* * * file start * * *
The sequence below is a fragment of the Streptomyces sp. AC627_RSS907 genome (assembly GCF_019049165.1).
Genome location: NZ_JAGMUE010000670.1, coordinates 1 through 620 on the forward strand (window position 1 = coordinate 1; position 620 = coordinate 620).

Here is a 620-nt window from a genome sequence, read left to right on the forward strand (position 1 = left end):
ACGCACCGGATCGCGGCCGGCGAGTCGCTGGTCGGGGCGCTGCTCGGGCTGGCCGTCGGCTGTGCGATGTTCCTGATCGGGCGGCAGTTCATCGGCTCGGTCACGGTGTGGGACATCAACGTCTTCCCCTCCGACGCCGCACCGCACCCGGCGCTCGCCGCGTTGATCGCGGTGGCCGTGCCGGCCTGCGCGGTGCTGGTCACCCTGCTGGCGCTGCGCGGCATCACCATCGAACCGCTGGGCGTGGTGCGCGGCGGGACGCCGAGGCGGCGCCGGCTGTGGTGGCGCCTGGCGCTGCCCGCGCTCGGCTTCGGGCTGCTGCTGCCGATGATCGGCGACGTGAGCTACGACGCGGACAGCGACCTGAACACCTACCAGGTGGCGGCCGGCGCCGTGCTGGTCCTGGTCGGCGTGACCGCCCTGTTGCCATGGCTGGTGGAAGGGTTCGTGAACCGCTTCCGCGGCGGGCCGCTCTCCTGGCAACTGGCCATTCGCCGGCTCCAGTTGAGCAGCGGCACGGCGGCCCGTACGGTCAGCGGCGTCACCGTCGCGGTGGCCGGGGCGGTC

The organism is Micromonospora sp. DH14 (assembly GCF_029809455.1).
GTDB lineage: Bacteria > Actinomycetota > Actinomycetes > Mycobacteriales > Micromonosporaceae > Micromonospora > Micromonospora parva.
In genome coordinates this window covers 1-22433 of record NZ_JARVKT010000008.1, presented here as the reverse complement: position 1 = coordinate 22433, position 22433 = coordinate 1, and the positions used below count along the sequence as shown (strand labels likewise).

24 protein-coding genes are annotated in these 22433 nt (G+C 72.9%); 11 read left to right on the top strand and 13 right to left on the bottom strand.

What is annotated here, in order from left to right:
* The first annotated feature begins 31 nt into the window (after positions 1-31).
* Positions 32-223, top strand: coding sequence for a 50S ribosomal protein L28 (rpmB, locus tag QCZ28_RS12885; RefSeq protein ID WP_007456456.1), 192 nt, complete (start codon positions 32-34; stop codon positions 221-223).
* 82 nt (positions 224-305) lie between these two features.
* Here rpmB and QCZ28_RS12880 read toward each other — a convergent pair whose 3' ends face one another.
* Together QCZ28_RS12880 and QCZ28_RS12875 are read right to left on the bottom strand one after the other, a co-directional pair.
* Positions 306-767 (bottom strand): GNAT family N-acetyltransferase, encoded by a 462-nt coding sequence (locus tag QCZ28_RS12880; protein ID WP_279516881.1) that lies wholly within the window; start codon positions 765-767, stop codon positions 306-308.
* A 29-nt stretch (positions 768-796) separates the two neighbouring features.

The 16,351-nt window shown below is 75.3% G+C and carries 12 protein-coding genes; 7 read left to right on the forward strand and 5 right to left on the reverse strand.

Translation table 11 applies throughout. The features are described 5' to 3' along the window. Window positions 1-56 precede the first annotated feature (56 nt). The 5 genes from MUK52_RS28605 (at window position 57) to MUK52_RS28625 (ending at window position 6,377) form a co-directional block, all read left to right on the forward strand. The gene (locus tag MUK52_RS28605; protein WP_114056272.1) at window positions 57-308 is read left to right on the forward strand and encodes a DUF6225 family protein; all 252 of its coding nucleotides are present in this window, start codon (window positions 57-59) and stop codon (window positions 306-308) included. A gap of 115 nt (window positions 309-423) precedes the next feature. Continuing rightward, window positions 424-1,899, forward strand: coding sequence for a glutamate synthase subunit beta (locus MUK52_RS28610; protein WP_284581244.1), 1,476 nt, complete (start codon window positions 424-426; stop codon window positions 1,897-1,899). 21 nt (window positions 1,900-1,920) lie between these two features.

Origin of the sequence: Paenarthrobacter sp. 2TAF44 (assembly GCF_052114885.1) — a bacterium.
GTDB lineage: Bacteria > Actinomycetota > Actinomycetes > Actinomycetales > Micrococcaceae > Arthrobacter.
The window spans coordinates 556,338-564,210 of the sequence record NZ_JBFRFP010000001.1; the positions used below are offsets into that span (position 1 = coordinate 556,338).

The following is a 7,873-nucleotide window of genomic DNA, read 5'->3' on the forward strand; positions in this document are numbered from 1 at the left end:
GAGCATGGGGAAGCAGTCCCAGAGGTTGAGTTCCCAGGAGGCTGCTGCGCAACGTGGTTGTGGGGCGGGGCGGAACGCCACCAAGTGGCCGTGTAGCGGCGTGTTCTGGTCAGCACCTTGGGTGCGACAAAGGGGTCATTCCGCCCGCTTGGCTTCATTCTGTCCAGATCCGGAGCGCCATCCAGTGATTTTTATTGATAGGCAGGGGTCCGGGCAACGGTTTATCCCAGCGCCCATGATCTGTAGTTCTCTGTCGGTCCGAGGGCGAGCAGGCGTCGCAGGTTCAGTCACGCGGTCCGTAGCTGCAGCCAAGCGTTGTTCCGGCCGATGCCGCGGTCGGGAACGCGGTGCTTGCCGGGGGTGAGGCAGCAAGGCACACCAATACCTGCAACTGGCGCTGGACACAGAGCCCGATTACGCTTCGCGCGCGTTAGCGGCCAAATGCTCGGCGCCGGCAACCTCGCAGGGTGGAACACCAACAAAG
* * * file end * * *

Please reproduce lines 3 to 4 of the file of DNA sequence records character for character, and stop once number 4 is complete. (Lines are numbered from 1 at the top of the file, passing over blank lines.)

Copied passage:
Here is a 620-nt window from a genome sequence, read left to right on the forward strand (position 1 = left end):
ACGCACCGGATCGCGGCCGGCGAGTCGCTGGTCGGGGCGCTGCTCGGGCTGGCCGTCGGCTGTGCGATGTTCCTGATCGGGCGGCAGTTCATCGGCTCGGTCACGGTGTGGGACATCAACGTCTTCCCCTCCGACGCCGCACCGCACCCGGCGCTCGCCGCGTTGATCGCGGTGGCCGTGCCGGCCTGCGCGGTGCTGGTCACCCTGCTGGCGCTGCGCGGCATCACCATCGAACCGCTGGGCGTGGTGCGCGGCGGGACGCCGAGGCGGCGCCGGCTGTGGTGGCGCCTGGCGCTGCCCGCGCTCGGCTTCGGGCTGCTGCTGCCGATGATCGGCGACGTGAGCTACGACGCGGACAGCGACCTGAACACCTACCAGGTGGCGGCCGGCGCCGTGCTGGTCCTGGTCGGCGTGACCGCCCTGTTGCCATGGCTGGTGGAAGGGTTCGTGAACCGCTTCCGCGGCGGGCCGCTCTCCTGGCAACTGGCCATTCGCCGGCTCCAGTTGAGCAGCGGCACGGCGGCCCGTACGGTCAGCGGCGTCACCGTCGCGGTGGCCGGGGCGGTC